Blood Thorn by A.S. Green


Someone was watching.

This wasn’t totally unusual for Ainsley Morris. After all, her job at the Renaissance fair required her to wear an eighteenth-century tartan dress that laced so tightly, her breasts looked like they were going to explode out of the neckline. On top of that, her mane of long red curls was equally outrageous. (She’d never been the perfectly coiffed Cinderella at the ball. More like a curvier version of that crazy little redheaded chick from Brave.)

So yes, she was used to people looking at her, but she’d never inspired such prolonged, individualized scrutiny. Why should she? She was just one small part of the larger spectacle. Seriously, if whoever was staring at her wanted a peep show, most of her neighboring vendors showed more cleavage than she did. And that included Donny, the middle aged man who sold leather vests and whips to motorcycle folks and dominatrixes.

Ainsley casually looked down to check for any wardrobe malfunctions. Maybe she’d slipped a nip and hadn’t noticed. But nope. Nothing too scandalous there.

Still…Someone was definitely watching her. She could feel it like a sixth sense, an itch between her shoulder blades.

She scanned the evening crowd, sifting through the paunchy men with their Minnesota Vikings T-shirts, college kids in their Saint-Whatever sweatshirts, and Girl Scout leader moms with gaggles of tired kids. Nothing seemed out of the norm, but there it was again—heated, intense, the itch turning into a burn.

She tried to diffuse her unease by straightening the vials of perfumes, herbal remedies, and floral-scented notepads on her shelves. Wafts of rose water, peppermint, and lavender filled her nose.

She’d first applied to work at the fair when she was eighteen, hoping to get cast as a villager. But when she’d mentioned she was going to study botany in college and showed them some of the essential oils she’d made from plants in her own garden, she was given Ye Olde Apothecary booth and told she could supplement the wares with creations of her own, taking a higher commission for those, of course.

That was three years ago, and now she had a sizable collection of her own home remedies for sale—peppermint oil for headaches; palmarosa and frankincense for wrinkles; chamomile for muscle aches. Not that she was getting rich off it. Most people spent their money on beer and turkey legs, or on some of the “sexier” vendors—like her friend Julia who did tarot and palm reading.

So much for trying to distract herself. The weighty gaze was still there, making her hand shake so much she toppled three bottles.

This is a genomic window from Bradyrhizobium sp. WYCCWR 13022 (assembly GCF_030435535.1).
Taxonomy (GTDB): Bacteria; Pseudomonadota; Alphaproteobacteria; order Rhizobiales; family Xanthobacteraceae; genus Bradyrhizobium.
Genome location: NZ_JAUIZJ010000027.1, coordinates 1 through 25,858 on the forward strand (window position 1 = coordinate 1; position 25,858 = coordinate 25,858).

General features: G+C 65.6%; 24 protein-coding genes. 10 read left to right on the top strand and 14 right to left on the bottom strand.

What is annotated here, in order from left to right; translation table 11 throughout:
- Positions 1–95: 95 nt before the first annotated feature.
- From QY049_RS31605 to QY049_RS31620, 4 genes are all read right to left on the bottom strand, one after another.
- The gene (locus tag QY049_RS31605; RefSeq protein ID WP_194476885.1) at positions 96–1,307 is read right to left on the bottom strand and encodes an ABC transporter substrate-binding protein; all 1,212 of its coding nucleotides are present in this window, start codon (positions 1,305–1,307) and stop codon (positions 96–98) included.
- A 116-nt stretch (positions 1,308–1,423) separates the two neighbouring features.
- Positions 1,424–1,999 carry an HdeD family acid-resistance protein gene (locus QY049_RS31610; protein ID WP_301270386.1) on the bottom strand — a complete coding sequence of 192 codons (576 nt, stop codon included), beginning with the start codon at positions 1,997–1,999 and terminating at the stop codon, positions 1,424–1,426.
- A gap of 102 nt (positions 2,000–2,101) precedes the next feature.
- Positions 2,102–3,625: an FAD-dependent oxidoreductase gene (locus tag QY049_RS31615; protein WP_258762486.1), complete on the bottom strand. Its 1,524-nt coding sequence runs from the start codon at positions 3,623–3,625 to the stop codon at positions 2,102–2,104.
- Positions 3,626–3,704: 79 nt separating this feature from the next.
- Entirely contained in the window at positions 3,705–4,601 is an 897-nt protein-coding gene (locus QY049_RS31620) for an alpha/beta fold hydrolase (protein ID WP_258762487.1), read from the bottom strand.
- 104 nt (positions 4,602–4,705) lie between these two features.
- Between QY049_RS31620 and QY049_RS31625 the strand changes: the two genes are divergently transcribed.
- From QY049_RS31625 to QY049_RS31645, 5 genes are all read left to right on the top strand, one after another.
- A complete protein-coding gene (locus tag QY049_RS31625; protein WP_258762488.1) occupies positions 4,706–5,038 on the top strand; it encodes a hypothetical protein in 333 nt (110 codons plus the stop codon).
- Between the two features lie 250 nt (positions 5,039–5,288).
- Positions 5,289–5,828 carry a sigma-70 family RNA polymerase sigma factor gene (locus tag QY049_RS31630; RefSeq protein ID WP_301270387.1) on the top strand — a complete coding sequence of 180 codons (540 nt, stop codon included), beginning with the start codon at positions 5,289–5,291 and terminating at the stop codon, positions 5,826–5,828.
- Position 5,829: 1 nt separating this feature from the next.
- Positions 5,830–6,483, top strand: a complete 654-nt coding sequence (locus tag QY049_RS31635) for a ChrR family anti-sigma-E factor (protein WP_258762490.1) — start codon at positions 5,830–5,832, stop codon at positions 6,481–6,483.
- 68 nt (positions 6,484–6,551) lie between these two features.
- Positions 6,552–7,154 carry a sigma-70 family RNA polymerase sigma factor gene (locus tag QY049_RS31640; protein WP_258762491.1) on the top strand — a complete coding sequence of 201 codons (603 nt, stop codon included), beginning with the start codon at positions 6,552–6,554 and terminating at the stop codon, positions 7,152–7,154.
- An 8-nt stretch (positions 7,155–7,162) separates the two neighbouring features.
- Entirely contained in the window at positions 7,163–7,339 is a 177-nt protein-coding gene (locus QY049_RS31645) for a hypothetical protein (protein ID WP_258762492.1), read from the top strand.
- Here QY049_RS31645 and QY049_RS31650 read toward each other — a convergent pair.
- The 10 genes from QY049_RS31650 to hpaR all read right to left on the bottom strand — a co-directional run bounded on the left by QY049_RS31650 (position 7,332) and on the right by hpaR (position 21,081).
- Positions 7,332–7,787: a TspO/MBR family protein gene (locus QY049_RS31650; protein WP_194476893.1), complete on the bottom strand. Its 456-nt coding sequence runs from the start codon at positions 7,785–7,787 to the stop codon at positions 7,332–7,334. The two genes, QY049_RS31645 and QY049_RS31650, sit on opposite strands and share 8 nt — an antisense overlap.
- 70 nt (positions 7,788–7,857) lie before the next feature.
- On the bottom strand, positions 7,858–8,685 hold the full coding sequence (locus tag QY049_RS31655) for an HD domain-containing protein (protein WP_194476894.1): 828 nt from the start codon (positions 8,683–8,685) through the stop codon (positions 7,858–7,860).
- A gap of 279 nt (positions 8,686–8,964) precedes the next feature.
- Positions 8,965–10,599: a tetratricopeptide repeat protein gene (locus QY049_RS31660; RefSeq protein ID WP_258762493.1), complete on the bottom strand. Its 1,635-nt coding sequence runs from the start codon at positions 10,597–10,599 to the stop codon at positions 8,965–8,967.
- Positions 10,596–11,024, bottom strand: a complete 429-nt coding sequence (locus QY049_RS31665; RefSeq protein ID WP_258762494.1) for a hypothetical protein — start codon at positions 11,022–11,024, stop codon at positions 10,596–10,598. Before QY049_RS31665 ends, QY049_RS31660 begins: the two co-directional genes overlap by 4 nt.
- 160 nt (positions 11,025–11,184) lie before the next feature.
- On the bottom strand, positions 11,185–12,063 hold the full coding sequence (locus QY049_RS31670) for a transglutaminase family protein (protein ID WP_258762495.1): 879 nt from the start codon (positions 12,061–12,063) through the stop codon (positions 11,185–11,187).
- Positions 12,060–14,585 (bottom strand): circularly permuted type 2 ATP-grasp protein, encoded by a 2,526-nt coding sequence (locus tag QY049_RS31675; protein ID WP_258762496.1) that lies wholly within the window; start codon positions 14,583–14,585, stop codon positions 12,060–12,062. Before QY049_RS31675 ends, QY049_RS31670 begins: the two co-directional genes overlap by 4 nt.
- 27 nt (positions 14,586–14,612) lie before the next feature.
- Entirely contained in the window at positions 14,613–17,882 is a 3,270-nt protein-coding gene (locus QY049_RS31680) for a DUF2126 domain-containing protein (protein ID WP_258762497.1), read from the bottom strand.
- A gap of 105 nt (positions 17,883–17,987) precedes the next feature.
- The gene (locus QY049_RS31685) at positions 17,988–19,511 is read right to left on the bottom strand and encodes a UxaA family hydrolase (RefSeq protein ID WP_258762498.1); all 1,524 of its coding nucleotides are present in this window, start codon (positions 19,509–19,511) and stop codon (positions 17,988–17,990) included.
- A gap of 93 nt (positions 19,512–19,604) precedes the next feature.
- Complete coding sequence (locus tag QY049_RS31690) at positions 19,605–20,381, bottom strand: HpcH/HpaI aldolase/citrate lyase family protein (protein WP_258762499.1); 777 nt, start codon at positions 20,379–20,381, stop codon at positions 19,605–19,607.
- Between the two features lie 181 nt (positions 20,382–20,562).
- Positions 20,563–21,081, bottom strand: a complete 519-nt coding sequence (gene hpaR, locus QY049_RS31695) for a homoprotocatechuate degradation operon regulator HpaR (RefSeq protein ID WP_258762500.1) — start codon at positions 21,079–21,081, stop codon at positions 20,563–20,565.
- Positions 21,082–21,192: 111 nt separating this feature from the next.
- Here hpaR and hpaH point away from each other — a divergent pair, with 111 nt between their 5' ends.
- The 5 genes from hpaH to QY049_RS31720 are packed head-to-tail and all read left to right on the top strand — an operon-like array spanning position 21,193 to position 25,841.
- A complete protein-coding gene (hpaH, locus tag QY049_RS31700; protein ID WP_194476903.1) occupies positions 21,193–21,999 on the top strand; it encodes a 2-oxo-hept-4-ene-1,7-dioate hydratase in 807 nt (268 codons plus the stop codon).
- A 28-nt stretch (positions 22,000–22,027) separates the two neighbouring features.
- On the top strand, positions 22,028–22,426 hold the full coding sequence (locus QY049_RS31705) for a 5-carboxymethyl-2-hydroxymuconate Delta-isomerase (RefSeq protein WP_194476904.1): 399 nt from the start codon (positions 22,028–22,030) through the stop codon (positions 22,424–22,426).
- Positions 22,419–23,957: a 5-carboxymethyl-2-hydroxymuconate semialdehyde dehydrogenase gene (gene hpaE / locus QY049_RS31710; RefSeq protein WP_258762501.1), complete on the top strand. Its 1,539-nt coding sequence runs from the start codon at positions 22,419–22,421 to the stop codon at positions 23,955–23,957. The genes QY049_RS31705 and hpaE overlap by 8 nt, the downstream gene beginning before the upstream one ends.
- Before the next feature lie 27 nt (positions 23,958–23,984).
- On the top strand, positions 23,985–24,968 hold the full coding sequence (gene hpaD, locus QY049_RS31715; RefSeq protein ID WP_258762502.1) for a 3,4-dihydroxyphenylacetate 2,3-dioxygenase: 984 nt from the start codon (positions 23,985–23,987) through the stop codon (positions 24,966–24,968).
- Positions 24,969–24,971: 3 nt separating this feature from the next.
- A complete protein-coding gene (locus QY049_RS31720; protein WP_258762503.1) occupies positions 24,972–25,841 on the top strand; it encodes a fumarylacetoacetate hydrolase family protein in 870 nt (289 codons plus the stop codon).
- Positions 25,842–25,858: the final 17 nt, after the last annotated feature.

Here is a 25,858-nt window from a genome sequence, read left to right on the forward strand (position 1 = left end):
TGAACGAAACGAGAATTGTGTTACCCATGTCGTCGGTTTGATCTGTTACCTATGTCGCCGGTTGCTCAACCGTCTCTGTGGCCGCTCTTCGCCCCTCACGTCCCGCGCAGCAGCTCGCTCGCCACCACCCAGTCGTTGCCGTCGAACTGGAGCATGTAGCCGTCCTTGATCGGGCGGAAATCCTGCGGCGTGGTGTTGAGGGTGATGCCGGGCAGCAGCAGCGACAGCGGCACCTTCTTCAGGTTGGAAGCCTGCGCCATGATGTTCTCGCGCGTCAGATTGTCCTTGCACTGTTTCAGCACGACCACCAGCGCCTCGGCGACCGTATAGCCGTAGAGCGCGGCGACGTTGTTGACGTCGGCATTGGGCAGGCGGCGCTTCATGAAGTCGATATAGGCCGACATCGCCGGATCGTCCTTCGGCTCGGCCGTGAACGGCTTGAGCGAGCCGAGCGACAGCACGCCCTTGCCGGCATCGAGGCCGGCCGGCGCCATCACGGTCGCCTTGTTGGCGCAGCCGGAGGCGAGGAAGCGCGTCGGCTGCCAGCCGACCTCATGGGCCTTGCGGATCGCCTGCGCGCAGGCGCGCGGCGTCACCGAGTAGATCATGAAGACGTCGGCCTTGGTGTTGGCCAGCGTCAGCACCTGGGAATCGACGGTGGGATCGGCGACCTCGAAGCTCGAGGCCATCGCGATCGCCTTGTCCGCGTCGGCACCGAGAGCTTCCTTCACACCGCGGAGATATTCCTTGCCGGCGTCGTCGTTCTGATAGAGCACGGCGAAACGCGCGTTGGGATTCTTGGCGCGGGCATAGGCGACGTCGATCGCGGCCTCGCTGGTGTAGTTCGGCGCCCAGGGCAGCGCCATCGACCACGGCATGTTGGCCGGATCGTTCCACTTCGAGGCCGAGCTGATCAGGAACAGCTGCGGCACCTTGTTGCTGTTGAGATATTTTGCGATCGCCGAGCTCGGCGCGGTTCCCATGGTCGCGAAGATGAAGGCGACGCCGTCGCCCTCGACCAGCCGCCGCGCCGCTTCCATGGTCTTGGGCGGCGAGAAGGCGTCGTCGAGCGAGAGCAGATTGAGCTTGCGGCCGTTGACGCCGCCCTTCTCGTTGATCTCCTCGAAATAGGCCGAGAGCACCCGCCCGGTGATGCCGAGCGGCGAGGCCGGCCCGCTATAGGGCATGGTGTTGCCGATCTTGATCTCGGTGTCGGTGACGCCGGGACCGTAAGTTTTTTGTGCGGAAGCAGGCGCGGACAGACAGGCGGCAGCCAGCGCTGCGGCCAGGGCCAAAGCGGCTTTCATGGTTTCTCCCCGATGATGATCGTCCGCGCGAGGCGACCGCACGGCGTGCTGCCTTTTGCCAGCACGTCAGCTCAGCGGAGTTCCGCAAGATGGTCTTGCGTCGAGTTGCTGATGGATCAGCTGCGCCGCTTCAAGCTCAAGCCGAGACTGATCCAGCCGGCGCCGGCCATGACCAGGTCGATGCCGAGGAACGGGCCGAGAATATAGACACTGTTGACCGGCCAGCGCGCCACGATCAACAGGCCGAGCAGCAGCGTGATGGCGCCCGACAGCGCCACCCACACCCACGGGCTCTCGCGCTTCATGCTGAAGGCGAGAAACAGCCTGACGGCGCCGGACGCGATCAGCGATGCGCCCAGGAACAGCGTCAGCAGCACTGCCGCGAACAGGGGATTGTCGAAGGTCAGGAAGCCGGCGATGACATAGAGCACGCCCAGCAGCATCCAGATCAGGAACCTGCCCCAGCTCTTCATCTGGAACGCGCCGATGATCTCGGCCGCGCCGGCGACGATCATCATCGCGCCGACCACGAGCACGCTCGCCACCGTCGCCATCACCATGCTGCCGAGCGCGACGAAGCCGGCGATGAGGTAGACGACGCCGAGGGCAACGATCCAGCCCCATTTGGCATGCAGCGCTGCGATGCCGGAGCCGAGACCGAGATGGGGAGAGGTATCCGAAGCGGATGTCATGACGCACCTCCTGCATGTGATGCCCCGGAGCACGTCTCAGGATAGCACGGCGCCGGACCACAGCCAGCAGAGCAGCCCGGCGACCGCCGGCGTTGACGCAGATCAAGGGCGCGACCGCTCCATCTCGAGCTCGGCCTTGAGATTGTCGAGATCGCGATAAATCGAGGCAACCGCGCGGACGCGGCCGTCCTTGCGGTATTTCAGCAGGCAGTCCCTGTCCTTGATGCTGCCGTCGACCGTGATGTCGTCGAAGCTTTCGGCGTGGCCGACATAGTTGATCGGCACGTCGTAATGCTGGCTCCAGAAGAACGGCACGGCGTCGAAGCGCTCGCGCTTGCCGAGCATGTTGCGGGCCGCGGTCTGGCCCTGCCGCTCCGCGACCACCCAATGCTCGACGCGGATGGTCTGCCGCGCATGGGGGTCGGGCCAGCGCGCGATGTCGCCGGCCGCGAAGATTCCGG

Stupid. She had to be imagining it. Who would want to watch her when there was so much else going on? Within thirty feet of her booth she could spot two fire jugglers and three scantily clad village harlots.

But she couldn’t fully convince herself. The man’s energy—yes, she was quite certain it was a man—was heavy, hungry even. His intensity followed her every movement, burning into her skin as she re-arranged the tiny vials and tried to look busy.

A welcomed breeze lifted strands of her hair, tickling her bare arms and raising goosebumps. Her nipples went hard as cherry pits under the thin chemise.

The man’s attention made her feel awkward and virginal, which was exactly what she was. Ainsley knew what kind of damage a man could do. She’d seen it first hand, and that’s why she swore she’d never flirt with her own disaster. Besides, she preferred the botany lab to Friday night keggers and hookups, and she could take care of her own…um…physical needs just fine, thank you very much.

Dependable, trust-worthy, honest men were about as real as the love potions she hawked to lure in buyers.

“How’s it goin’, Ainsley?” asked a throaty feminine voice.

Ainsley’s head jerked up, thankful for the diversion. The tightness in her chest eased at the sight of Julia, who had a colorful head scarf tied around her long, Afro blowout. Her neck was draped in a half dozen gold bangles, and her turquoise eyes—courtesy of colored contacts—were mesmerizing. She looked every bit the mystic, which was why, when Julia told your fortune, you bet you believed it. The girl made bank.

“What’s up, Jules?”

“All my male customers,” Julia teased. “I swear something’s in the air today. One guy seriously bent over and licked my hand when I was reading his palm.”

“Oh my god. Ew.”

“I should have kicked him under the table. How have sales been for you?”

“Got enough in commissions for a few drinks at an overpriced bar,” Ainsley said, touching the leather satchel she wore around her waist.

“Oooo. Got big plans tonight?”

“For once. Yeah. It’s my best friend’s bachelorette party, and I,” Ainsley paused for dramatic effect, “am finally twenty-one.”

“That’s right!” Julia exclaimed, her necklaces jingling. “Happy birthday!”

There was a high-pitched laugh from the far side of Ainsley’s booth, and they both looked. A group of middle schoolers were uncorking the sample bottles and dabbing them on each other’s necks.